SMUTS JA (SHIVUTE CJ and MAINGA JA concurring):
 This is an appeal against a judgment of the Labour Court, upholding an appeal against an award of an arbitration on a preliminary point without dealing with the merits.
 The appellants referred a dispute of unfair dismissal to the Labour Commissioner’s office for adjudication by way of arbitration under s 86 of the Labour Act (the Act). They secured an award in their favour. The first respondent employer appealed to the Labour Court against the award under s 89 of the Act.
 At the hearing of the appeal in the Labour Court, both sides raised preliminary points. Only that of the first respondent is relevant for present purposes. It concerned the failure on the part of the appellants to file a statement setting out their grounds of opposition to the appeal within 21 days of the delivery of the record. After the expiration of that 21 day period, the first respondent approached the Labour Court for a date of hearing which was then allocated. There remained a failure to file any grounds of opposition until the hearing. The first respondent contended that the appeal should be dealt with on an unopposed basis.
 The Labour Court upheld the first respondent’s preliminary point, finding that the appeal was unopposed and further stated that it was not necessary for it to consider the merits of the appeal. The Labour Court proceeded to uphold the appeal without determining its merits. The appellants applied for and were granted leave to appeal against that outcome.
 Mr S Rukoro argued on behalf of the appellants that it was incumbent upon the Labour Court to make a determination on the points of law and grounds of appeal and that the failure to do so should result in the appeal to this court being upheld and that the matter should be referred back to the Labour Court for the determination of the merits. Mr G Dicks, on behalf of the first respondent, conceded in his heads of argument that the Labour Court erred in failing to determine the merits and stated that the first respondent did not oppose the appeal. He accepted that the award could only be set aside once the Labour Court had determined the merits. He conceded that the matter should be referred back to the Labour Court for the determination of the merits of the appeal.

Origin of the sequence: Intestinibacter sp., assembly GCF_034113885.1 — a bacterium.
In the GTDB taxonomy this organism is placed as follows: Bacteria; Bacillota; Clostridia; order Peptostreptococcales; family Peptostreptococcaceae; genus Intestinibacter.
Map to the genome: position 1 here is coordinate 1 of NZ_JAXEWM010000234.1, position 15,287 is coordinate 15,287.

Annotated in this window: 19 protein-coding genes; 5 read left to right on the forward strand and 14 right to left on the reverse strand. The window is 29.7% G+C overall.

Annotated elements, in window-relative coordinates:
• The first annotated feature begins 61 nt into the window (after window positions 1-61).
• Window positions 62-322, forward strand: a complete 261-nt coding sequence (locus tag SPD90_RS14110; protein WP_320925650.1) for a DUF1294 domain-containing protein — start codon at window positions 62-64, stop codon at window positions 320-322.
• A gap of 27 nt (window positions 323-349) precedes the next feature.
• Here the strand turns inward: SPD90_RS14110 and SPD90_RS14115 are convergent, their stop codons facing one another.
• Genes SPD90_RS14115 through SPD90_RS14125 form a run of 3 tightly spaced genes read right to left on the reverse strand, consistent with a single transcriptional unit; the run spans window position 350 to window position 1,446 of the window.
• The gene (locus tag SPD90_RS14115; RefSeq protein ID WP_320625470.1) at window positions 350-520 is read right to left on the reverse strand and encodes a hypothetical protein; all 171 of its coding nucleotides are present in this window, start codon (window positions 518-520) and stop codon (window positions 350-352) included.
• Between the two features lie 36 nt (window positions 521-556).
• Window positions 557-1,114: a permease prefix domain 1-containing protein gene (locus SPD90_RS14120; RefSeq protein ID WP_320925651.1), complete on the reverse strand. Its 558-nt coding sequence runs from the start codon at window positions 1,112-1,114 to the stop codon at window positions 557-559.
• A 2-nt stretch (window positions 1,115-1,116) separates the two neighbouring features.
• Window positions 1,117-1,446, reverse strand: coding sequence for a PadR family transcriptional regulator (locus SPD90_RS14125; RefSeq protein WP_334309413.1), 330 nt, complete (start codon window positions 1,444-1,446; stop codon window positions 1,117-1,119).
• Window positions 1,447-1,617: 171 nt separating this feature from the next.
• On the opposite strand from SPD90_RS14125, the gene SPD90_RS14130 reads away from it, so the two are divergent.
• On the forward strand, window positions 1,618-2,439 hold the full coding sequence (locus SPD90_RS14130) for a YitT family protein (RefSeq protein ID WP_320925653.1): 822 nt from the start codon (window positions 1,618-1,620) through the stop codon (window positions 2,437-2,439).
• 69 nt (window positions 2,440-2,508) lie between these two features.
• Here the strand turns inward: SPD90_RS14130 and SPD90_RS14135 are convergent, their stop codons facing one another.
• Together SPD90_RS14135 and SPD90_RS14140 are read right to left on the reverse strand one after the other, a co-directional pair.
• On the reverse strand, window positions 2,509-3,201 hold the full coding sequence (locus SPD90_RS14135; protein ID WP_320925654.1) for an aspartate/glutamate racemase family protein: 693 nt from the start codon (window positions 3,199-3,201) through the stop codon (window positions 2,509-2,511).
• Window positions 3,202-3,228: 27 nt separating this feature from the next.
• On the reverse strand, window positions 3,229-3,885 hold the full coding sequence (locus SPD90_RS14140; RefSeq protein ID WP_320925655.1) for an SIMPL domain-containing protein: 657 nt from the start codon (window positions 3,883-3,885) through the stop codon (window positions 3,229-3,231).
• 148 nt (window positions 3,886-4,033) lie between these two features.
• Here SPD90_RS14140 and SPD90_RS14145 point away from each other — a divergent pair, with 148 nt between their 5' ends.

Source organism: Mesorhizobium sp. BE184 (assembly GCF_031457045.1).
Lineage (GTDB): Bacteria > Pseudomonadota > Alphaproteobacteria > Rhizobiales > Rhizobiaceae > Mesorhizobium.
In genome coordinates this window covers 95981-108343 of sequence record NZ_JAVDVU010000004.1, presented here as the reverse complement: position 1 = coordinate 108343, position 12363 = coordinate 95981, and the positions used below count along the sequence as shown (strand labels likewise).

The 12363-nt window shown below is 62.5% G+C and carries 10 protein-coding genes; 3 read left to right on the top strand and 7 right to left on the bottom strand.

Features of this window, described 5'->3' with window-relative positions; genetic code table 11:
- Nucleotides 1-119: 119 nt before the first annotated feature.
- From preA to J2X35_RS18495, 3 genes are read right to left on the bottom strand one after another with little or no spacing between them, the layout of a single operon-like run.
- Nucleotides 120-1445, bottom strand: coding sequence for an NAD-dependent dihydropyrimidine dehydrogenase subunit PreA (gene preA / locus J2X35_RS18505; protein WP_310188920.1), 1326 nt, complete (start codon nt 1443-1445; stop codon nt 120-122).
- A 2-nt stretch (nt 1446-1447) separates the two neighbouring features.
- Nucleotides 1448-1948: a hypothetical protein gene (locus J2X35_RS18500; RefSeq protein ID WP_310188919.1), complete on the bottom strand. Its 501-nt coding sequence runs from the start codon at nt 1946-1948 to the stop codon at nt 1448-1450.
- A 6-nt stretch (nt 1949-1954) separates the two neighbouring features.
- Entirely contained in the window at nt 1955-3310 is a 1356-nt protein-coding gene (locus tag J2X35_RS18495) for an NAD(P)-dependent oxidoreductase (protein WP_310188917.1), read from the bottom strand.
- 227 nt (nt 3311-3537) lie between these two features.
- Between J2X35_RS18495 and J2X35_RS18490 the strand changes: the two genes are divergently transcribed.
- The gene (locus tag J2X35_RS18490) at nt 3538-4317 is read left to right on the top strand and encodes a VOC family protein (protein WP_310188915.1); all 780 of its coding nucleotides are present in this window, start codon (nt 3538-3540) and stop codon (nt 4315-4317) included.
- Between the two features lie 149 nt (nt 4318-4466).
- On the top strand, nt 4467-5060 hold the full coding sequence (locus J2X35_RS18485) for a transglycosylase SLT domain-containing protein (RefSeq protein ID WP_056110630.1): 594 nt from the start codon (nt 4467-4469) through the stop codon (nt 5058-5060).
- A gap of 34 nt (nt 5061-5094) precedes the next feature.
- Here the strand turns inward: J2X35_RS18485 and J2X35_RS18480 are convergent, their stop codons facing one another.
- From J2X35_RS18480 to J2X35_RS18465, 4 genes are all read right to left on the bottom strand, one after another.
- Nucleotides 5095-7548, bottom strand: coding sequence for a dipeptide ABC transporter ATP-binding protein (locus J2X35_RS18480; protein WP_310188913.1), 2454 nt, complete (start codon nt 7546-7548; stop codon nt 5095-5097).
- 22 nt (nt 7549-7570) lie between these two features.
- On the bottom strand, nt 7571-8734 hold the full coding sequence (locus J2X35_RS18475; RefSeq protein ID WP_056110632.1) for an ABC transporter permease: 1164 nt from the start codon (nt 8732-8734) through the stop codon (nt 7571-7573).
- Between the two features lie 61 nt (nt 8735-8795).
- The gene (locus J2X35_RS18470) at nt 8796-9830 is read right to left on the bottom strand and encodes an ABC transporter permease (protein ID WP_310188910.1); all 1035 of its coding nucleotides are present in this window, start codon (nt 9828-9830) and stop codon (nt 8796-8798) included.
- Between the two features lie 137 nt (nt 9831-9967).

This concession is correctly made on behalf of the first respondent. Even where an appeal against an award is to be decided on an unopposed basis, the Labour Court was required to ‘determine the dispute in the manner it considers appropriate’ under s 89(10)(a) of the Act. That could only occur if that court determined the merits of the appeal. The failure to do so means that the appeal is to be upheld for this reason and the matter referred back to that court to determine the merits of the appeal.
 There only remains the question of costs. Mr Dicks submitted that there should be no order as to costs as the appeal had arisen on account of a procedural error made by the Labour Court and not at the instance of the first respondent. The first respondent did not oppose this appeal and in its written heads of argument rightly conceded that it should be upheld and the matter referred back.
 In his heads of argument, Mr Rukoro stated that the appellants sought costs against respondents opposing the appeal. This the first respondent has not done. It would follow that no order as to costs of the appeal should be made.
 The following order is accordingly made:
1. The appeal is upheld.
2. The matter is referred back to the Labour Court for the determination of the merits of the appeal.
3. No order is made as to the costs of this appeal.
Instructed by Harmse Attorneys
Instructed by Engling, Stritter & Partners
 Act 11 of 2007.